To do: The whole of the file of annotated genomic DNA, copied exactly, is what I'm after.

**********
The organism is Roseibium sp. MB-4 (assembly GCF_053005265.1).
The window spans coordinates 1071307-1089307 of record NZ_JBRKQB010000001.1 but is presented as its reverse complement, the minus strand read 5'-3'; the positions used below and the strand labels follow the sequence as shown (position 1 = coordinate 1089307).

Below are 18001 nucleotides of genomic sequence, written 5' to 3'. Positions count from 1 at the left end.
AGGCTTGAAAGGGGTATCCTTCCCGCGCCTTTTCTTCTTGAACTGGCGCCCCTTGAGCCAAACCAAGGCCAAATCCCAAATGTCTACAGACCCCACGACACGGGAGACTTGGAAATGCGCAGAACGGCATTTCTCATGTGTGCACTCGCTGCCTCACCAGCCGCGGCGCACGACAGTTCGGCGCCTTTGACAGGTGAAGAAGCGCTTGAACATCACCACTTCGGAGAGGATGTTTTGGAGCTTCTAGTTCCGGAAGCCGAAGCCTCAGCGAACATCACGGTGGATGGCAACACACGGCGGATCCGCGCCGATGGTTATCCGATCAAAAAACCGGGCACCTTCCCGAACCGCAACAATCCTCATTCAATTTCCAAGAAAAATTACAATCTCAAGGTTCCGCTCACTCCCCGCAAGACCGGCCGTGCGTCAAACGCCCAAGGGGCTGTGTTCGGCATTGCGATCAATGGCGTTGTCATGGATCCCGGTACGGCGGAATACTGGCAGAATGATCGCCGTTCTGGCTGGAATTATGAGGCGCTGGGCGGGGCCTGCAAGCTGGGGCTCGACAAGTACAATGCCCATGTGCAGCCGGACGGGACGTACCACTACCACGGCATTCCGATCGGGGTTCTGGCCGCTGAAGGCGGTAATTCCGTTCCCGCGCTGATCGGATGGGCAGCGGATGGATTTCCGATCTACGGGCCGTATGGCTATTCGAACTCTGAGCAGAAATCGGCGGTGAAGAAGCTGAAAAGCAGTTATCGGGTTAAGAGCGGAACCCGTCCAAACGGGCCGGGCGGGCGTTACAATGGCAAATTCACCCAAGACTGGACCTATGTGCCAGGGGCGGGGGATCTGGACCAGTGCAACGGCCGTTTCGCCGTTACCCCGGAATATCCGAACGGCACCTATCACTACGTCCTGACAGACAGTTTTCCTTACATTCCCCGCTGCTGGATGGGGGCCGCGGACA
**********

The organism is Roseibium sp. MB-4 (assembly GCF_053005265.1).
The window spans coordinates 1071307-1089307 of record NZ_JBRKQB010000001.1 but is presented as its reverse complement, the minus strand read 5'-3'; the positions used below and the strand labels follow the sequence as shown (position 1 = coordinate 1089307).

Below are 18001 nucleotides of genomic sequence, written 5' to 3'. Positions count from 1 at the left end.
AGGCTTGAAAGGGGTATCCTTCCCGCGCCTTTTCTTCTTGAACTGGCGCCCCTTGAGCCAAACCAAGGCCAAATCCCAAATGTCTACAGACCCCACGACACGGGAGACTTGGAAATGCGCAGAACGGCATTTCTCATGTGTGCACTCGCTGCCTCACCAGCCGCGGCGCACGACAGTTCGGCGCCTTTGACAGGTGAAGAAGCGCTTGAACATCACCACTTCGGAGAGGATGTTTTGGAGCTTCTAGTTCCGGAAGCCGAAGCCTCAGCGAACATCACGGTGGATGGCAACACACGGCGGATCCGCGCCGATGGTTATCCGATCAAAAAACCGGGCACCTTCCCGAACCGCAACAATCCTCATTCAATTTCCAAGAAAAATTACAATCTCAAGGTTCCGCTCACTCCCCGCAAGACCGGCCGTGCGTCAAACGCCCAAGGGGCTGTGTTCGGCATTGCGATCAATGGCGTTGTCATGGATCCCGGTACGGCGGAATACTGGCAGAATGATCGCCGTTCTGGCTGGAATTATGAGGCGCTGGGCGGGGCCTGCAAGCTGGGGCTCGACAAGTACAATGCCCATGTGCAGCCGGACGGGACGTACCACTACCACGGCATTCCGATCGGGGTTCTGGCCGCTGAAGGCGGTAATTCCGTTCCCGCGCTGATCGGATGGGCAGCGGATGGATTTCCGATCTACGGGCCGTATGGCTATTCGAACTCTGAGCAGAAATCGGCGGTGAAGAAGCTGAAAAGCAGTTATCGGGTTAAGAGCGGAACCCGTCCAAACGGGCCGGGCGGGCGTTACAATGGCAAATTCACCCAAGACTGGACCTATGTGCCAGGGGCGGGGGATCTGGACCAGTGCAACGGCCGTTTCGCCGTTACCCCGGAATATCCGAACGGCACCTATCACTACGTCCTGACAGACAGTTTTCCTTACATTCCCCGCTGCTGGATGGGGGCCGCGGACA